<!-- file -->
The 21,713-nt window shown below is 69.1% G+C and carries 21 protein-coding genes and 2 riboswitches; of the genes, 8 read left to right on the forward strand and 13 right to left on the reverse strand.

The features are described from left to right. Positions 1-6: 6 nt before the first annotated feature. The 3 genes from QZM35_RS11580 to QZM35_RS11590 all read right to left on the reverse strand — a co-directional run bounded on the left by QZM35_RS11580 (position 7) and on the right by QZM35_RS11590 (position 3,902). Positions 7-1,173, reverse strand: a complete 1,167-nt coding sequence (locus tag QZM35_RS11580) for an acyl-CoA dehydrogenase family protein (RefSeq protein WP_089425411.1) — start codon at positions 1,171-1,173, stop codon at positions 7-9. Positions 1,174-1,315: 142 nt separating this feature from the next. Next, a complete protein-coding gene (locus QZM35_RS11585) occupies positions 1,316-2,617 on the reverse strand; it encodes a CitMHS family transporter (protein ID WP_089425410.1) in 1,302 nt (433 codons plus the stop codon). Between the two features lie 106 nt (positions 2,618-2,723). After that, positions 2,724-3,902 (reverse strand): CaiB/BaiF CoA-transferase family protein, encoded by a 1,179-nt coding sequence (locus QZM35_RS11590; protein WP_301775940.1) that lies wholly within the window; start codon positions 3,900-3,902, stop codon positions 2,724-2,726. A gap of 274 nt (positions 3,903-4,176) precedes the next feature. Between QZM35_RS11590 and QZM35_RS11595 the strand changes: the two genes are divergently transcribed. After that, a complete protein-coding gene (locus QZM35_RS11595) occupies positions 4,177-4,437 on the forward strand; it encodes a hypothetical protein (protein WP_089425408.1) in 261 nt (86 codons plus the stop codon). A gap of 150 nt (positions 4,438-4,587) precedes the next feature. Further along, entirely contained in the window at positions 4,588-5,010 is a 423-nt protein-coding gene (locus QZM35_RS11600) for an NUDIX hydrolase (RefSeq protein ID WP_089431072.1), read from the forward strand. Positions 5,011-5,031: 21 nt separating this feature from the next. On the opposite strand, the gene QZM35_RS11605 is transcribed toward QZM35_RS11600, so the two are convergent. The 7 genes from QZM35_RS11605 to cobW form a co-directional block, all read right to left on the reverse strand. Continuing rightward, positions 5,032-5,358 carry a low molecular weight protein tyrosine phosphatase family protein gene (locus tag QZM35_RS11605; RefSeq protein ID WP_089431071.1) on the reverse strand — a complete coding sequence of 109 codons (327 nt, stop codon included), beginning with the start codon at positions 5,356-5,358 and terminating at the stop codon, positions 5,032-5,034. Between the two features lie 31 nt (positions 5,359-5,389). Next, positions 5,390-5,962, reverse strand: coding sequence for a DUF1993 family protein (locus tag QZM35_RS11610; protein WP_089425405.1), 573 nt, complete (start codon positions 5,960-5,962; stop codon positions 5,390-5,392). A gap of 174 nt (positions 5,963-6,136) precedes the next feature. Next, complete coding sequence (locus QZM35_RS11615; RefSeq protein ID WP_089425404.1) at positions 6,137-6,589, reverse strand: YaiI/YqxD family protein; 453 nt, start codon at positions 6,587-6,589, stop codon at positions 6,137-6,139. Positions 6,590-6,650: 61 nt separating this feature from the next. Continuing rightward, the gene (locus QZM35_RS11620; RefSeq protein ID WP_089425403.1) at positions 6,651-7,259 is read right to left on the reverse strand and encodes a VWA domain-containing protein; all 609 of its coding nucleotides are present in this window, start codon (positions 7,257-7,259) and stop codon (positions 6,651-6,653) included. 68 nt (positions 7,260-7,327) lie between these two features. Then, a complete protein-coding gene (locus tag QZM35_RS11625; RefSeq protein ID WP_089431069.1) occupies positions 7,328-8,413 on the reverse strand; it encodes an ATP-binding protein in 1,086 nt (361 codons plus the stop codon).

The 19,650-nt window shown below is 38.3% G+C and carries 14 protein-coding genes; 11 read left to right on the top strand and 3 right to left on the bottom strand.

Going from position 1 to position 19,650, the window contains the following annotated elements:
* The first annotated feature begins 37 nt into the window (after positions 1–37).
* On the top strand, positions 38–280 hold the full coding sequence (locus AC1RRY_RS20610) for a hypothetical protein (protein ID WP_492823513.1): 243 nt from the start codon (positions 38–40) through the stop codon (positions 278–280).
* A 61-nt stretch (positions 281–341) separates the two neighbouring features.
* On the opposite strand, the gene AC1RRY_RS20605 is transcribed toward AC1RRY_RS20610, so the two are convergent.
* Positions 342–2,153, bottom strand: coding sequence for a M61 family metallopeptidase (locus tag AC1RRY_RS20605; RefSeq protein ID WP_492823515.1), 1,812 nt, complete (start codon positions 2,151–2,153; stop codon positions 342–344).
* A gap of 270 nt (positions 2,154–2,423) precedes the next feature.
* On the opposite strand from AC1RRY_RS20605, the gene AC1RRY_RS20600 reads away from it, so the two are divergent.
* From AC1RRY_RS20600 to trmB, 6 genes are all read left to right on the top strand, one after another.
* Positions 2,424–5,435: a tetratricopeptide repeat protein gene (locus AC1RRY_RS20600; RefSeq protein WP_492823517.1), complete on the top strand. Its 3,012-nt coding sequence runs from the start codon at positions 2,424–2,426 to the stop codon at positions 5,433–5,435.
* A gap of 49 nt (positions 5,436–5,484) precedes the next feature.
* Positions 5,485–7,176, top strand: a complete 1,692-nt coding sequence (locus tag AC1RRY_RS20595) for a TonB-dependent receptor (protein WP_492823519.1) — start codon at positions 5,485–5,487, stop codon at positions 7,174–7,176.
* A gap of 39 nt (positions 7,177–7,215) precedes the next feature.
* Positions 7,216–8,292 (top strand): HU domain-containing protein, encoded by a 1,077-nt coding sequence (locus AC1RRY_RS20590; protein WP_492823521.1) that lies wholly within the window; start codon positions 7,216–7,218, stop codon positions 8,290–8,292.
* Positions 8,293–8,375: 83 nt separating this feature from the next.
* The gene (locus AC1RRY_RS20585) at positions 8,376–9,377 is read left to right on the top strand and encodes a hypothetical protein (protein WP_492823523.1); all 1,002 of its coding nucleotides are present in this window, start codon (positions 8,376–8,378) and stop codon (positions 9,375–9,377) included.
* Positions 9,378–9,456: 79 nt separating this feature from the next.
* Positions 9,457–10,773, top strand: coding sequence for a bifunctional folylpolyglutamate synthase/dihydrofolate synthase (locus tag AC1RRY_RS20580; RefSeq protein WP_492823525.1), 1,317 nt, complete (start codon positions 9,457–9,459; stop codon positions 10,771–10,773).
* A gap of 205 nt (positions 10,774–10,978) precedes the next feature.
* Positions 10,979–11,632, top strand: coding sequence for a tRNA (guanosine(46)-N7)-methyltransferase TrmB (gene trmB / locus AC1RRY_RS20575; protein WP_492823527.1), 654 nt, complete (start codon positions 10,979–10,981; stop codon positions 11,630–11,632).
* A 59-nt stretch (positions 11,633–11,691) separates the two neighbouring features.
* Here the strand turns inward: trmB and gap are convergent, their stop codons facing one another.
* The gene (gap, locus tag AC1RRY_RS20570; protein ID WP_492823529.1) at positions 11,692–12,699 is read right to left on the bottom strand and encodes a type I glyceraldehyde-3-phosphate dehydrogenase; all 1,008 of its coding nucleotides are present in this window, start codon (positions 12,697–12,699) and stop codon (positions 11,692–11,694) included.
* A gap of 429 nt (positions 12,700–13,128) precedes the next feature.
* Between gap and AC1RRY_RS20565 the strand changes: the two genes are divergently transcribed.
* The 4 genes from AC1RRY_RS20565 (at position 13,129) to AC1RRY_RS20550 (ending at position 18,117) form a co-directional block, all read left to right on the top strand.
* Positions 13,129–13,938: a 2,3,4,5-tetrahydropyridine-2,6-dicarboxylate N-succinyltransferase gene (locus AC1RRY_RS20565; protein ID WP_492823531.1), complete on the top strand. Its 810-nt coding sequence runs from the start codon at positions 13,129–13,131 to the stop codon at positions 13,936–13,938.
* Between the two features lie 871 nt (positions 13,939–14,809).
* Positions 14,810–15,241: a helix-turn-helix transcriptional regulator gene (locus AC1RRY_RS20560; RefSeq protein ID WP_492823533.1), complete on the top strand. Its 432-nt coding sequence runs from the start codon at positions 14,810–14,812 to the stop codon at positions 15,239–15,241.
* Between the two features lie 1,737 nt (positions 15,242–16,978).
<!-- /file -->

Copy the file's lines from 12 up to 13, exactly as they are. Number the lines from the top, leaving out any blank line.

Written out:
* From AC1RRY_RS20600 to trmB, 6 genes are all read left to right on the top strand, one after another.
* Positions 2,424–5,435: a tetratricopeptide repeat protein gene (locus AC1RRY_RS20600; RefSeq protein WP_492823517.1), complete on the top strand. Its 3,012-nt coding sequence runs from the start codon at positions 2,424–2,426 to the stop codon at positions 5,433–5,435.